People can become infected with human papillomavirus (HPV) through oral, vaginal or anal sex, through skin-to-skin, genital-to-genital, and genital-to-mouth contact with an infected person. Although HPV is typically acquired during anal and vaginal intercourse with an infected partner, penetration is not necessary. People can also become infected when they are just "fooling around."
You probably won't know you have HPV without testing. And even then, tests are not able to detect all HPV types. If you are looking for symptoms, there are few to none. Some lesions are flat and practically invisible, and you can unknowingly come in contact with infected cells on a partner who might not be aware they are infected. If lesions do show up, they will appear a few weeks after contact. You might be able to see genital warts if they sit on the surface of the skin (can look like cauliflower). But you might not be able to see anything because infections can be hidden deep in the throat, inside the vagina, on the surface of the cervix, or inside the anus.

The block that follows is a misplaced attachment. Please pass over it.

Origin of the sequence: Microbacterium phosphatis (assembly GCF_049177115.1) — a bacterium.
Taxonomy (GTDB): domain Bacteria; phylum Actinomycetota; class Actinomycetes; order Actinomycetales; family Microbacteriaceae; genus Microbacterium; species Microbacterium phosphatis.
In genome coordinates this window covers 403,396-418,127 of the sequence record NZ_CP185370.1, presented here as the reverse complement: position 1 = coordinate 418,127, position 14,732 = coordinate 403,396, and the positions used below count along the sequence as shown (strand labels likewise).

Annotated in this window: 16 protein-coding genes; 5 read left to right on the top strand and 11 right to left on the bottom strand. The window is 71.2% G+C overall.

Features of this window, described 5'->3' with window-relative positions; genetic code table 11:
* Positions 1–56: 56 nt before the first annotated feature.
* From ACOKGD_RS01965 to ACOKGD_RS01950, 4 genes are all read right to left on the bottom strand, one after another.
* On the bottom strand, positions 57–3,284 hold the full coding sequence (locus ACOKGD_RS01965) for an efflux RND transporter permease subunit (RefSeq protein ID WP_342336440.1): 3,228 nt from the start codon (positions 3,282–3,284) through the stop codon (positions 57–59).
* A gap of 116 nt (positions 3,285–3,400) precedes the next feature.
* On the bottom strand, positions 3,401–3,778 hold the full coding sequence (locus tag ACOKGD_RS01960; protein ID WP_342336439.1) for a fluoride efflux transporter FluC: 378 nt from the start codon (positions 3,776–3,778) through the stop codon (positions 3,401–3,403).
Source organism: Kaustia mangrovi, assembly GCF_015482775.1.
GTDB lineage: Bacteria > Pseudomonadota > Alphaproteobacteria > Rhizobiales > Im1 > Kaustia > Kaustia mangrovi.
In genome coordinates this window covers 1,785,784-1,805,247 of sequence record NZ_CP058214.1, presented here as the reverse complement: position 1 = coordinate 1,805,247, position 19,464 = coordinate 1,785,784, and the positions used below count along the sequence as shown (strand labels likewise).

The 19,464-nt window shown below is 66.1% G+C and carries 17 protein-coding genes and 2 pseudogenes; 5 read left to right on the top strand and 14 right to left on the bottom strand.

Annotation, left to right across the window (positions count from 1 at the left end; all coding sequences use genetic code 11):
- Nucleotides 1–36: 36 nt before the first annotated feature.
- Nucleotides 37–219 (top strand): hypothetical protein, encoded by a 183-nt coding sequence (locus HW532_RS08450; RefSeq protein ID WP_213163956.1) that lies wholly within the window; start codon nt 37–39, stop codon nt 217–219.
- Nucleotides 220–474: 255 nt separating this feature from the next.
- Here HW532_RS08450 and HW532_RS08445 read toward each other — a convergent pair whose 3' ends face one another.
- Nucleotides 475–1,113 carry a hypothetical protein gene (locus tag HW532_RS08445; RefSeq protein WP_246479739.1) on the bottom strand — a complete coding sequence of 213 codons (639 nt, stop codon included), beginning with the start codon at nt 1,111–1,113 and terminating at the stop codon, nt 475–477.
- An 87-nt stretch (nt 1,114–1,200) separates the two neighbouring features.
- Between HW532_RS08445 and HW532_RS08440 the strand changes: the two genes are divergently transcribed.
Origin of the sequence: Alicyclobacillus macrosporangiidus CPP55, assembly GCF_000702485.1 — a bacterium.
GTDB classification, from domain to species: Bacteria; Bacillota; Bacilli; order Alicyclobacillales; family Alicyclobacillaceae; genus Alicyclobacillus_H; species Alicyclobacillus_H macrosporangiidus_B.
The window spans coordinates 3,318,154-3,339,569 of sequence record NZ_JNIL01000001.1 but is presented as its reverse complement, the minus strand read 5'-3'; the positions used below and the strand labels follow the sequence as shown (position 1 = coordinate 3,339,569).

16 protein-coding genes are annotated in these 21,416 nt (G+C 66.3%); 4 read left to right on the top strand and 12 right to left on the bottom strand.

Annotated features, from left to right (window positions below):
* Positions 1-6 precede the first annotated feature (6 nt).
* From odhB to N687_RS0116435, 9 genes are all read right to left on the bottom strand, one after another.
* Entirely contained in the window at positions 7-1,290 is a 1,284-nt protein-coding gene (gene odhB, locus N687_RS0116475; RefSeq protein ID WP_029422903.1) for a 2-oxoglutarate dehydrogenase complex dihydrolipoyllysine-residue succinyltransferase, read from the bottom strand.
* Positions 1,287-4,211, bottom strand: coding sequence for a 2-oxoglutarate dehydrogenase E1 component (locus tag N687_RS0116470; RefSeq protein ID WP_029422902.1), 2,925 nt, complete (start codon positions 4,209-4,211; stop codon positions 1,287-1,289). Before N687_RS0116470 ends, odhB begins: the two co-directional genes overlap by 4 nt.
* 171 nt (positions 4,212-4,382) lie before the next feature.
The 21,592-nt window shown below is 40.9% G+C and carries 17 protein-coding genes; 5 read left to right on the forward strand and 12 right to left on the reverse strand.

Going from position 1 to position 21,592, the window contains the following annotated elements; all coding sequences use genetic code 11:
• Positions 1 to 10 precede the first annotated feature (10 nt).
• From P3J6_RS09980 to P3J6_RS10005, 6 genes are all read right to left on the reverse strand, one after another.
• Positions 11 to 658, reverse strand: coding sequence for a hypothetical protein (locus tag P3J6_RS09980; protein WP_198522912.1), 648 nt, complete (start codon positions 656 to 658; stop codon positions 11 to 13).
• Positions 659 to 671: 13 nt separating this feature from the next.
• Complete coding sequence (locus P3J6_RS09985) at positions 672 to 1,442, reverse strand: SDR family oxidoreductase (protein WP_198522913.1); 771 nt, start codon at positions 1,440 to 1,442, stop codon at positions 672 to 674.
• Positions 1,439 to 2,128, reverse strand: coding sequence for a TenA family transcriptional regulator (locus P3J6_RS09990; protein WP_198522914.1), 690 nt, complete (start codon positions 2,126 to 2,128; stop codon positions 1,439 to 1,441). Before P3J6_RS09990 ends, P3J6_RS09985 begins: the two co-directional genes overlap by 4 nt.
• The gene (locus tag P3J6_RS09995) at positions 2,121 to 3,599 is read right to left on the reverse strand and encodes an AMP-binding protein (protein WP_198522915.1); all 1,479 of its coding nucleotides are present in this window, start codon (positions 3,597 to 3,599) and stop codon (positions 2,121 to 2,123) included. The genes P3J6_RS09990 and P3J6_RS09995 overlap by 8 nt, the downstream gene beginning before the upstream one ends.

HPV-specific tests, while not typically performed during a routine gynecological exam as a screening tool, can detect some HPV types but not all. The HPV test takes a sample of cervical cells and sends it to a lab for analysis. It is usually performed in conjunction with a Pap test but you may need to ask for the HPV test specifically.
The Pap test can detect abnormal changes on the cervix, which can be caused by HPV, but it can also detect changes caused by other infections and noninfectious factors. The Pap test can detect precancerous and cancerous cells that are most likely caused by one or more of the high-risk HPV types. This test is a major victory for decreasing the rates of cervical cancer because it catches cellular changes in an early, more curable stage. But the Pap test can only saves lives when people actually take the test and take it with some regularity.
Men who have suspicious warts can do a home test that involves wrapping the penis for 2 minutes with a vinegar-soaked rag to see if any areas turn white. Since this isn't an official or perfect test, all lesions should be checked by a healthcare professional.